What happened to the Neanderthals? They left their African homes and migrated into Europe 350,000 to 600,000 years ago, well ahead of modern humans, who showed up only about 45,000 years ago. But within about 5,000 years of our arrival, the indigenous Neanderthals had disappeared.
Anthropologists have proposed that they may have been done in by terrible epidemics or an inability to adapt to climate changes of the era, but a new study, published in the Proceedings of the National Academy of Sciences, now suggest culture wars of a sort might have spelled the end.
The researchers came to their conclusion after creating mathematical models that demonstrated that it wasn’t necessary for the humans to outnumber the locals in order to prevail. A smaller band of humans with a more highly developed level of culture could eventually push out the Neanderthals, the models showed.
The edge wasn’t just raw intelligence. Archeological findings have shown that brain size was essentially the same for humans and Neanderthals, and recent paleo-anthropological studies suggest that Neanderthals were capable of a range of advanced intellectual behaviors typically associated with early modern humans.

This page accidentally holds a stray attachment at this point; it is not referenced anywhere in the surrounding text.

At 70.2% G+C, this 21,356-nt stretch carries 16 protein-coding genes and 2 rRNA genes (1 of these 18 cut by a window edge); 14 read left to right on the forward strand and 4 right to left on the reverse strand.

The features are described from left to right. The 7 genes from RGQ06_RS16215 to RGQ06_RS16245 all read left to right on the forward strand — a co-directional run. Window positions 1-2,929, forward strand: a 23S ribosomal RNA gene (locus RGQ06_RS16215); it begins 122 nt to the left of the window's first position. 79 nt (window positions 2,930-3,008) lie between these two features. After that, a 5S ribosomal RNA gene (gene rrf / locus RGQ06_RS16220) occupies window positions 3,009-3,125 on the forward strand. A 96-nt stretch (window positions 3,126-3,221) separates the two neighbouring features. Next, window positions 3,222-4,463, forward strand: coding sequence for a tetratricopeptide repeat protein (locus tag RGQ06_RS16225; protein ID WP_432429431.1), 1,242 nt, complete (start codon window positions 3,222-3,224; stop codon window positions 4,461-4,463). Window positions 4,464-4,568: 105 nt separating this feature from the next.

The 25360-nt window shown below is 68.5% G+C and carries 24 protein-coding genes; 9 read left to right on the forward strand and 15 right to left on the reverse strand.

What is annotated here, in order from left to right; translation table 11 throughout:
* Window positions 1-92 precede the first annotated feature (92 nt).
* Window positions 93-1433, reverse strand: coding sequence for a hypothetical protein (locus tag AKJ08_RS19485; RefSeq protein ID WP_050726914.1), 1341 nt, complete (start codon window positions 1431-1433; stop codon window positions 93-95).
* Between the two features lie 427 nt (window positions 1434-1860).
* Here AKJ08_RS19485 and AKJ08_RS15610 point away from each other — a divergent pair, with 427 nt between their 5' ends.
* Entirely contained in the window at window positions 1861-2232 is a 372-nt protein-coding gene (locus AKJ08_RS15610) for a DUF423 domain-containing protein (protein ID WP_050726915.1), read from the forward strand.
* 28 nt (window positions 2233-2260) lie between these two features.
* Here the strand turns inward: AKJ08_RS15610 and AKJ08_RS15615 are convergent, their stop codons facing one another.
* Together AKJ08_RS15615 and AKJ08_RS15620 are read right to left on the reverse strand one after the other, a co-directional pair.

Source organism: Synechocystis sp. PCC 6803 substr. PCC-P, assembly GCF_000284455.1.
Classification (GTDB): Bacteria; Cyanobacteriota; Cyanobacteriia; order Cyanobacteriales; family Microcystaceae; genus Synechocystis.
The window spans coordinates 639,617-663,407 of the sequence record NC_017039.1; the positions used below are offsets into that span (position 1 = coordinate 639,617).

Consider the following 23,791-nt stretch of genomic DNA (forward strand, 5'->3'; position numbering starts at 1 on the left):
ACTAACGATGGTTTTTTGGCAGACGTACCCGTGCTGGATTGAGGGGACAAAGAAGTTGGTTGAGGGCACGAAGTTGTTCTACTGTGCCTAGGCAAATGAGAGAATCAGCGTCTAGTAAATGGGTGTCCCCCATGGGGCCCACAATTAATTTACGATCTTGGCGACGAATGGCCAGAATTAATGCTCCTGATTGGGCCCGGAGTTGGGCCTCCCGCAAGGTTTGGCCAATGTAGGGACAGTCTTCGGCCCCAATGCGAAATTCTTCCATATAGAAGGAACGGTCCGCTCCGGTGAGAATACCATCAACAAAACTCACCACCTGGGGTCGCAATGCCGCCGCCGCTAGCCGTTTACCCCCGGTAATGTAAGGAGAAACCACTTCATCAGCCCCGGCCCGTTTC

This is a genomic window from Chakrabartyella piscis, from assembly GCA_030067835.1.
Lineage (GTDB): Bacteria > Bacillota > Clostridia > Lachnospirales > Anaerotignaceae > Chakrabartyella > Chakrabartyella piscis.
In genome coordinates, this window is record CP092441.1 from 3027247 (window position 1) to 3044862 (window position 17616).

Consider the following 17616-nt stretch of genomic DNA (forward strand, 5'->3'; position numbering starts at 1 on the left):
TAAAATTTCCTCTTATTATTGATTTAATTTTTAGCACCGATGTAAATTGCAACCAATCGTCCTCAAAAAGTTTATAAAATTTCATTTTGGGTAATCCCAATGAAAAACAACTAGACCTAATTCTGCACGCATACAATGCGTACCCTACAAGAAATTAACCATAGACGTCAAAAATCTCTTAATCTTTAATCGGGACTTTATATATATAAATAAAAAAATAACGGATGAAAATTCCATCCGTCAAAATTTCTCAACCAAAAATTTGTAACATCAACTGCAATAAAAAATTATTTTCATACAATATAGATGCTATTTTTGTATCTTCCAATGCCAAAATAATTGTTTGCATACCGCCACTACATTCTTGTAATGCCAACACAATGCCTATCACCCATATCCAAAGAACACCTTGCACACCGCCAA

But a more fully developed culture among humans could have led to being able to gather territory or hunt over a larger area, or a higher level of tool-making. And better tools probably meant better weapons.
“Presumably there was a lot of violence going on at that time,” says Marcus Feldman, professor of in the School of Humanities and Sciences at Stanford University. “I assume it wasn’t only constructive things done with tools. A hand axe can be used for constructive purposes and destructive purposes.”
Looking at the results of the modeling, the researchers concluded that a small population of humans with a high level of sophistication could have overwhelmed a larger, established population of Neanderthals that had been getting by with a lower level of cultural sophistication.
And the rich probably got richer in some sense, because a growing population of humans could support a higher level of cultural sophistication. The modeling also suggests then that it was not necessarily a genetic mutation that changed the human brain and provided a leg up for humans over Neanderthals, as has been suggested, Feldman says.
“They are presumably the last close relatives to us, before humans dominated the world.”